- Travel and occasional use – this Japanese futon is best for infrequent use due to its thinner profile.
5: Natural Home – Best Fold Up Mattress
A fold up mattress offers more support than a Japanese futon and can be a good option for occasional use.
Their fold-up design makes them suitable for camping trips and occasional guest room use.
- Available with gel memory foam – choose this option if you want maximum pressure relief (best for side sleepers and lightweight sleepers).
- Available in natural latex – choose this option if you want a more bouncy and breathable mattress that’s cooler and easier to move around in.
- Available in ‘firm’ – the firm feel will be better for you if you are a front or back sleeper, and/or you weigh more than 200 lbs because the extra pushback can help to keep you in good posture.
- Guest rooms and occasional use – the 5″ profile does offer more support than the 3″ version, making it suitable for occasional use.
How to Buy a Lightweight Mattress That’s Comfy
The lighter the mattress is, the less support and pressure relief that it typically provides due to its thinner profile and lack of robust coils.
Therefore, you need to balance the need for a lightweight and movable mattress with your comfort needs as follows:
1: Choose the Right Mattress Type for the Main Purpose
The most important step in choosing a lightweight mattress that’s actually comfortable to sleep in is to first decide what you’re primarily going to use it for – so that you can buy a mattress that’s fit for purpose.
For example, if you’re going to be sleeping on the mattress every night then you’ll want to choose a mattress with excellent support and pressure relief to prevent aches and pains.
But if you need a lightweight mattress for camping, then you can choose an airbed because transportation and saving space are going to be important, and you won’t be using the mattress every single night.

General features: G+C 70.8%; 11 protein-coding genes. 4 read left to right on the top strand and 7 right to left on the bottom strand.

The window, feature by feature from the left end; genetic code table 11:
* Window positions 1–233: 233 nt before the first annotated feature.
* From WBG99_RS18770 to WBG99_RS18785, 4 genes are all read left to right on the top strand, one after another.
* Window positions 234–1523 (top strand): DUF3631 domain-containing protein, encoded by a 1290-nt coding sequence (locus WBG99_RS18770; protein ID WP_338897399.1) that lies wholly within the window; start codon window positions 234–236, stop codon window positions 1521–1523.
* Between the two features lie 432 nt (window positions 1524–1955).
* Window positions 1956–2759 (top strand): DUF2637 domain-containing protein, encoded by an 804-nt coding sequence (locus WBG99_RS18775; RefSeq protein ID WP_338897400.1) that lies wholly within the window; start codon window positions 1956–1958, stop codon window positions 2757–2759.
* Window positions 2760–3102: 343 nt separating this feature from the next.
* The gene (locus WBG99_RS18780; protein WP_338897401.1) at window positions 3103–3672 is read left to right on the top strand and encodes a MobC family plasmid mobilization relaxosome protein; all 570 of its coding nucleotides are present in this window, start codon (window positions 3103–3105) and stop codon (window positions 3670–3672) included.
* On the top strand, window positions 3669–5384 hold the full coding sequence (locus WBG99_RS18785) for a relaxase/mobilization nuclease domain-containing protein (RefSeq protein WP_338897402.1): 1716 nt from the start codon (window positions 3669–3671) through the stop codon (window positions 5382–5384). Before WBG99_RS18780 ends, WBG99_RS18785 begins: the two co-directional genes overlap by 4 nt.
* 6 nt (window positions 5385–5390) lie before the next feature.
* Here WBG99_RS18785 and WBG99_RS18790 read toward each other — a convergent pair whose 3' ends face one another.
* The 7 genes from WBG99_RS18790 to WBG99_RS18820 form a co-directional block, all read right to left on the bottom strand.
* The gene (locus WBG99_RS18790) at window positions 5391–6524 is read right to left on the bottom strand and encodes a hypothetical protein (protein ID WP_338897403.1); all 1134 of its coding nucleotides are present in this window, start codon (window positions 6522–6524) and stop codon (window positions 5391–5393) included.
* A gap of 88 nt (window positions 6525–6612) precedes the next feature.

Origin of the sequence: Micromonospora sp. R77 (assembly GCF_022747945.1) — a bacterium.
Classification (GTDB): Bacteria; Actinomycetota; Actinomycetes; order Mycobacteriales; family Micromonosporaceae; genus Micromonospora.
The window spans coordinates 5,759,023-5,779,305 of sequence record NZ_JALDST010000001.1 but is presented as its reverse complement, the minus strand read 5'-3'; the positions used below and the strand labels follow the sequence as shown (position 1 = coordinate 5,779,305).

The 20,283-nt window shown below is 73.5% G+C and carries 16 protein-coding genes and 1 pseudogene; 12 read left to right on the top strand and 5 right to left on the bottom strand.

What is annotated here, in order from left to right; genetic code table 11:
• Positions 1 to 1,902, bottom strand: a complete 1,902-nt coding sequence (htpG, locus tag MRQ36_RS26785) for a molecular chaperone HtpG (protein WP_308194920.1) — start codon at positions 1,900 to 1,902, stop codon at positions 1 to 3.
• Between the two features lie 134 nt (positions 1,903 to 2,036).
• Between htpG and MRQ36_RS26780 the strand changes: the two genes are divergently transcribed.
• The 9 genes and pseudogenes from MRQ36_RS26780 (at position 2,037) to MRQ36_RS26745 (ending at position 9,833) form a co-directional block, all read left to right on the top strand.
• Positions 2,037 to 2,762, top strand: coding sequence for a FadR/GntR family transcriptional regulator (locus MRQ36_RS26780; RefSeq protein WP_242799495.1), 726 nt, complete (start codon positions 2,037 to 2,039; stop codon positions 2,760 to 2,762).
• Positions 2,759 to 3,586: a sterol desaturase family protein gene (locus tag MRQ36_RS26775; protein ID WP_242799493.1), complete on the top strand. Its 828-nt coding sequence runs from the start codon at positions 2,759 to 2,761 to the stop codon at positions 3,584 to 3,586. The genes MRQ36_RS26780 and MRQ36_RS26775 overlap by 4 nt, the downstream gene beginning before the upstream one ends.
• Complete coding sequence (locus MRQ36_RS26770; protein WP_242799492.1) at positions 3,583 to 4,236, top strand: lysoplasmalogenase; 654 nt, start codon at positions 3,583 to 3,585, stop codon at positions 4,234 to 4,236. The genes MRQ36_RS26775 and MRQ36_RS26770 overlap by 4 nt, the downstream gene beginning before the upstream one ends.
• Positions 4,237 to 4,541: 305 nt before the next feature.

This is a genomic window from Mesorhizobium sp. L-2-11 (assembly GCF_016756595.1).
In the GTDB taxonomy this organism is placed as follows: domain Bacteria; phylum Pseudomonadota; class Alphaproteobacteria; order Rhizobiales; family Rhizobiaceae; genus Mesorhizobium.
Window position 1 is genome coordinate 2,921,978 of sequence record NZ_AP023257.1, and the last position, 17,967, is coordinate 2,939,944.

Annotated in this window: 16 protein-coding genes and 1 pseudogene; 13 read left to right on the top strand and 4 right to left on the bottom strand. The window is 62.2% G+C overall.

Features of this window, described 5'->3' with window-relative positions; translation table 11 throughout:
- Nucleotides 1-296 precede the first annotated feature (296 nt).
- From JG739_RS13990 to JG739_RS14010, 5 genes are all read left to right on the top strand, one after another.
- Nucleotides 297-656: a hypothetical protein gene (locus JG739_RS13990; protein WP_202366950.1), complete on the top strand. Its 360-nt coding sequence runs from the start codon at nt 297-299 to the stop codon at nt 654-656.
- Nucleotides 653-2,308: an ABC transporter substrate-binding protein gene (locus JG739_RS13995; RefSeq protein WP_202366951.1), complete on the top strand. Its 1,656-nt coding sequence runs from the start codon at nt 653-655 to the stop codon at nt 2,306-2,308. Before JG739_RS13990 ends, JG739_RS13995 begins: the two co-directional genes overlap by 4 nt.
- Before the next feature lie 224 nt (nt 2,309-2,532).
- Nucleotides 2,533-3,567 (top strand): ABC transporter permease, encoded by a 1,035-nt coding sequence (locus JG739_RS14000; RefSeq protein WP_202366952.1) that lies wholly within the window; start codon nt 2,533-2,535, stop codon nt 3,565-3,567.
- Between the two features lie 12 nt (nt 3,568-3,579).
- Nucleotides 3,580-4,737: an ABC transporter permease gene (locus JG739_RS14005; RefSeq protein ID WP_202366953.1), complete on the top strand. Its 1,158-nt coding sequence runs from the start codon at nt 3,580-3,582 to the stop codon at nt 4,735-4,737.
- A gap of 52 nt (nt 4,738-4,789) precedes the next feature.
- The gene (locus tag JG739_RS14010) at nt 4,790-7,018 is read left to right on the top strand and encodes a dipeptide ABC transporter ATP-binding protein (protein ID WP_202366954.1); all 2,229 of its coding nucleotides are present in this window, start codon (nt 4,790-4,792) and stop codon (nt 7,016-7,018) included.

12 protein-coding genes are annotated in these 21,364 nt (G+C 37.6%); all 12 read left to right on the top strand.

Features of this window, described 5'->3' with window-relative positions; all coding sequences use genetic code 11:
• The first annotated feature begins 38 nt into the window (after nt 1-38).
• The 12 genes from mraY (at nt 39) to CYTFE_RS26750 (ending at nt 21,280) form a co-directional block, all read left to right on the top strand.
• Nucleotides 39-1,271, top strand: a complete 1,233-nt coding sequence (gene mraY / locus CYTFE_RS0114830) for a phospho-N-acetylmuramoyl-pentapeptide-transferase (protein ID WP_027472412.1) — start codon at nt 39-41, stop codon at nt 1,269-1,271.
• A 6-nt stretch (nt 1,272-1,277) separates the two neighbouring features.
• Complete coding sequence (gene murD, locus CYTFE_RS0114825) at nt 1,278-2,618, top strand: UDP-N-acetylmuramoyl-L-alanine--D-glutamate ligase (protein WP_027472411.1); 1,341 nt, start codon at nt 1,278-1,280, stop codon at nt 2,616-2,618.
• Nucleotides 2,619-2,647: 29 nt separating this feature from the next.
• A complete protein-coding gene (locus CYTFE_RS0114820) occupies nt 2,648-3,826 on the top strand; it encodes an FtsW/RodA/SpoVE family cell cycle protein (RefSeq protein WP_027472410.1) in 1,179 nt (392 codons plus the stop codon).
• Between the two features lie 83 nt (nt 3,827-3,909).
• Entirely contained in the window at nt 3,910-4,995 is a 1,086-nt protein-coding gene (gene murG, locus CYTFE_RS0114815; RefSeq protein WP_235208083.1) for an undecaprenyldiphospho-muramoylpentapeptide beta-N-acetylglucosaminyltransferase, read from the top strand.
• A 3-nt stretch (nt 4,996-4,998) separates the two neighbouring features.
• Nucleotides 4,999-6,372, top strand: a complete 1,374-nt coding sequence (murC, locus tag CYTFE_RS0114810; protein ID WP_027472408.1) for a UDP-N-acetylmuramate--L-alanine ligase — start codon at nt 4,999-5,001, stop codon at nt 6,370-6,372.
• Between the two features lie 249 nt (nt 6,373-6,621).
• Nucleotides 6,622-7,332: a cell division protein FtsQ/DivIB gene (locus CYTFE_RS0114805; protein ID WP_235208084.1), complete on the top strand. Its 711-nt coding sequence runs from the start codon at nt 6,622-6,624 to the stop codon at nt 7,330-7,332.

I’ve provided more details below in regards to the most important factors to look out for when choosing a lightweight mattress depending on its primary intended use.
Permanent Bed – Choose All-Foam or a Hybrid
If you are going to be using your new lightweight mattress every single night, then you should look for a mattress that has a strong support core to help keep you in good posture, and has good pressure relief to reduce friction points on your body.
- If keeping the mattress as light as possible is really important to you, then you should look for an all-foam mattress with high density foam in the support core, and either memory foam, latex foam, or polyfoam in the upper comfort layer.
- If you’re willing to sleep on a mattress that’s a bit heavier, then a hybrid mattress with pocket coils in the support core will provide better support than an all-foam mattress. This is really important if you are a heavier weighted sleeper over 200 lbs, and/or sleep on your front because you don’t want to sink too far into the materials.
RV – Check the Dimensions
The most important consideration when choosing to buy a mattress for an RV is checking the dimensions to ensure that the mattress that you’re going to use will fit into the available space.
In addition to measuring the length and width of the mattress, don’t forget to measure the height – this is especially important if there is limited clearance above the mattress due to a bunk or other structure.
In many cases, you can use regular mattresses in an RV as long as the dimensions match up.
If you’re not going to have to move the mattress in and out of the RV, then it’s worth sacrificing a bit of weight in order to go for a hybrid mattress – rather than an all-foam one – because the extra support provided by the coils can increase your comfort massively.
Guest Room – Futons Can Save Space
If you don’t need to save space in your guest room or have any specific requirements then the best option is to get a regular mattress with a pocket coil core and either memory foam or latex foam in the comfort layer in order to get the best support and pressure relief.
However, if you need to move the mattress around occasionally then going for an all-foam mattress will make this easier to do – just make sure that an all-foam spec is right for your sleeping style (as described in the sections below).
If you need to move the mattress around a lot, then a Japanese futon is one of the lightest mattresses available and you can just roll/fold them up – the downside is that they are only a few inches thick so they can get uncomfortable quickly.
If space is an issue, then you can opt for a sofa bed or even a Murphy bed that folds up – just be aware that the frames make them harder to move around.
Camping – Air Beds Are Easy to Transport
A lightweight mattress is going to be essential for camping and travelling – with a high quality air bed likely being the best option.
Look for a self-inflating air bed that’s durable and will fit in your tent or designated sleeping space when fully inflated.
Travelling – Consider a Fold Up Mattress